When Deji Adebayo was born in the 1980s, Ojodu was a developing town without tarred roads and large supermarkets. The town, undivided, also did not have its own traditional rulers. That began to change when the Ooni of Ife, Oba Okunade Sijuwade, installed a traditional ruler in Ojodu Abiodun around the turn of the millennium. Today, according to Adebayo, Ojodu has about five units: Yakoyo Obayomi, Yakoyo, Ojodu Kudoro, Ojodu and Ojodu-Abiodun.
“I grew up in Ojodu,” Adebayo told Ikeja Record in a recent interview. His parents were both educators. His father was the pioneer head teacher of Ojodu Abiodun Community Primary School, who also served as the pioneer Secretary to the Ojodu Community. But Adebayo does not describe himself as an Ojodu indigene with royal benefits.
“I am from Ekiti State,” he said. “But I was born and brought up here and I’m one of the young people who can tell the history of Ojodu, not as an omo-onile, but as somebody who was nurtured here.”
His eyes light up as he tells of Ojodu’s recent history, of land battles and the scuffle for titled positions. “I see myself as an indigene who has no family house,” he added, stressing that his family has always contributed its quota towards the development of the community.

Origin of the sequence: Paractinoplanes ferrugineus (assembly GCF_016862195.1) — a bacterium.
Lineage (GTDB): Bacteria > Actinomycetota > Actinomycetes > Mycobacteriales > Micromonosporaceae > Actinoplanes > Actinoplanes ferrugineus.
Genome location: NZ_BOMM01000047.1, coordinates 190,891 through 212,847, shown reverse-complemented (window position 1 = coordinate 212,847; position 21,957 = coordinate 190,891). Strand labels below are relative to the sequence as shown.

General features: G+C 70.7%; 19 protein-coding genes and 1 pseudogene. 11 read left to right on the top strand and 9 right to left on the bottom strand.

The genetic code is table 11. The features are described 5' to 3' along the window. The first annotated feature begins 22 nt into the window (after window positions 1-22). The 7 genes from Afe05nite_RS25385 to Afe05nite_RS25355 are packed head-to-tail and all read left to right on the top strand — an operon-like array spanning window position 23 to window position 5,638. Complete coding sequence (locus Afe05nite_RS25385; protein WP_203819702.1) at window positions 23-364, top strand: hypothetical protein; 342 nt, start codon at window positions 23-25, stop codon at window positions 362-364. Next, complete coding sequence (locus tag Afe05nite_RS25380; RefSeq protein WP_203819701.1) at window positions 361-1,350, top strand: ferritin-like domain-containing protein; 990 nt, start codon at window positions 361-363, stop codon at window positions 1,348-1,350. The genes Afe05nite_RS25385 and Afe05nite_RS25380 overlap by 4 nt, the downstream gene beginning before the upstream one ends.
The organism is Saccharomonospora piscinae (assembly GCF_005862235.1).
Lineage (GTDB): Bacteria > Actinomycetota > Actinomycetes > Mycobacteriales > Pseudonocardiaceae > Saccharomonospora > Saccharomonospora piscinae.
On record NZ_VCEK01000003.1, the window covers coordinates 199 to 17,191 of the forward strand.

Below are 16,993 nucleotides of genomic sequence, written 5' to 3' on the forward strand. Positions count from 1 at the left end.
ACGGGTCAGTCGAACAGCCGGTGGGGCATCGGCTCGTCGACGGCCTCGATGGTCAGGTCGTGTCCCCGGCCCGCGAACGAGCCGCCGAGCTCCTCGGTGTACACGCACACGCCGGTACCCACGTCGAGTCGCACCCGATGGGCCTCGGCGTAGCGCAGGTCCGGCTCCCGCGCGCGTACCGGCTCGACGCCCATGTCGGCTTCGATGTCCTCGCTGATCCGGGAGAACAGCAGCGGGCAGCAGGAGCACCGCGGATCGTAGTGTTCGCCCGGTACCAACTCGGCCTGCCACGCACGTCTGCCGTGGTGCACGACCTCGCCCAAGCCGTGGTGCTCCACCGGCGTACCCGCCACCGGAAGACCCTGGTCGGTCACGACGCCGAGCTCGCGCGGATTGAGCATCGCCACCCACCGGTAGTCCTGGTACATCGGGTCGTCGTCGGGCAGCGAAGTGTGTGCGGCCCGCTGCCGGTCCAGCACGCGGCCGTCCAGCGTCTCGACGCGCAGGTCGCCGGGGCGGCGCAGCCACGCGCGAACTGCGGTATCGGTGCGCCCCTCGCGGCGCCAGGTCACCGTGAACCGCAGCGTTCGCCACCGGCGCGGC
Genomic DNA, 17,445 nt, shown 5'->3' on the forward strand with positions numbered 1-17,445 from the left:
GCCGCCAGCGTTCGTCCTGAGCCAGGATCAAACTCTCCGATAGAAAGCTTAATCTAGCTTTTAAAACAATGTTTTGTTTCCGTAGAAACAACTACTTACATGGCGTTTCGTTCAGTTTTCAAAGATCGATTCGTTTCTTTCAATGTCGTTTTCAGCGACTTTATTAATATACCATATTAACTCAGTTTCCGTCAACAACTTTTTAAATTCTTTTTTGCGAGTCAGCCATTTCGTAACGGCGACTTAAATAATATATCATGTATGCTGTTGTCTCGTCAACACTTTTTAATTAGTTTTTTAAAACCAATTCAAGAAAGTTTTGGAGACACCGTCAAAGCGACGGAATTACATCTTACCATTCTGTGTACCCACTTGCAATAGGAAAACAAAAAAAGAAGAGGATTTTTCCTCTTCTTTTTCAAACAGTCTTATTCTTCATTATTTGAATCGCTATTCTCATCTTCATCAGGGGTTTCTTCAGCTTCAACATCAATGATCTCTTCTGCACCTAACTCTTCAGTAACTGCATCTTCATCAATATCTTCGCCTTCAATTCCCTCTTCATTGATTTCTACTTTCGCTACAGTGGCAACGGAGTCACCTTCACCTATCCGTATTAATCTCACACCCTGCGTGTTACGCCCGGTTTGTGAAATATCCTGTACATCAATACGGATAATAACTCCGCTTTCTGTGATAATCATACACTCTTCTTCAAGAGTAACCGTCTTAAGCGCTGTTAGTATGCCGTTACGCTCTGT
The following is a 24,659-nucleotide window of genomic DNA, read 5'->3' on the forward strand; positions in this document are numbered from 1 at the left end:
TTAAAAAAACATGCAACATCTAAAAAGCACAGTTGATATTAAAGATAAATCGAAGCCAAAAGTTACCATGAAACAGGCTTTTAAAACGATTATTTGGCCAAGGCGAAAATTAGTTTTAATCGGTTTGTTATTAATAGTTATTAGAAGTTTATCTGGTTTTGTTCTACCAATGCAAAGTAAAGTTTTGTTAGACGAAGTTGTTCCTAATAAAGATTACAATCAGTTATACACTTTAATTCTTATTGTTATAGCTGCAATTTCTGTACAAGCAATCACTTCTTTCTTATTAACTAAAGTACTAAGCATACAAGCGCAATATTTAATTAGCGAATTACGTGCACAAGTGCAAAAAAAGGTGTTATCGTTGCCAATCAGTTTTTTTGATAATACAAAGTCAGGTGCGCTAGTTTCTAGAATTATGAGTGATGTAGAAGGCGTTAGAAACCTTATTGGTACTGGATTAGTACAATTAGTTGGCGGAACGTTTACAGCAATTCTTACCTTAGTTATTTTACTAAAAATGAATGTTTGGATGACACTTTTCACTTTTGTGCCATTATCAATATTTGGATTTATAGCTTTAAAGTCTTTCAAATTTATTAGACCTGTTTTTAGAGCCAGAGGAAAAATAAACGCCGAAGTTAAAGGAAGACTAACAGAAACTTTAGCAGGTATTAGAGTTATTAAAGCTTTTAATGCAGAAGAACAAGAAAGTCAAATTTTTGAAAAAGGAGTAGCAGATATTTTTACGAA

Early in life, he wanted to be many things: medical doctor, lawyer, pilot, engineer. But after graduating secondary school before he turned 14, he became gripped by the happenings around him. Around that period, Nigeria was transitioning from military to democratic rule. Political parties and their melodrama were making a return into national life. The flurry of activities fascinated the young Adebayo.
He gained admission into the then University of Ado-Ekiti (now Ekiti State University) in the mid-2000s and promptly got involved in student politics. In Ekiti, he learned the basics of grassroots mobilisation and campaigning. He contested for class governor and won. He campaigned for Cowbell against Yinka Africa in that year’s student union government’s presidential election. Cowbell won. But he also lost elections twice when he contested for positions in the Federation of Ilogbo-Ekiti Student’s Union. “I lost not because I wasn’t capable,” Adebayo said. “But because they felt I was a Lagosian.”
Times in Tai Solarin
About two years into his time at UNAD, Adebayo decided to switch to Tai Solarin University of Education (TASUED) in 2006, so he could study health education. He wanted to become a teacher like his parents.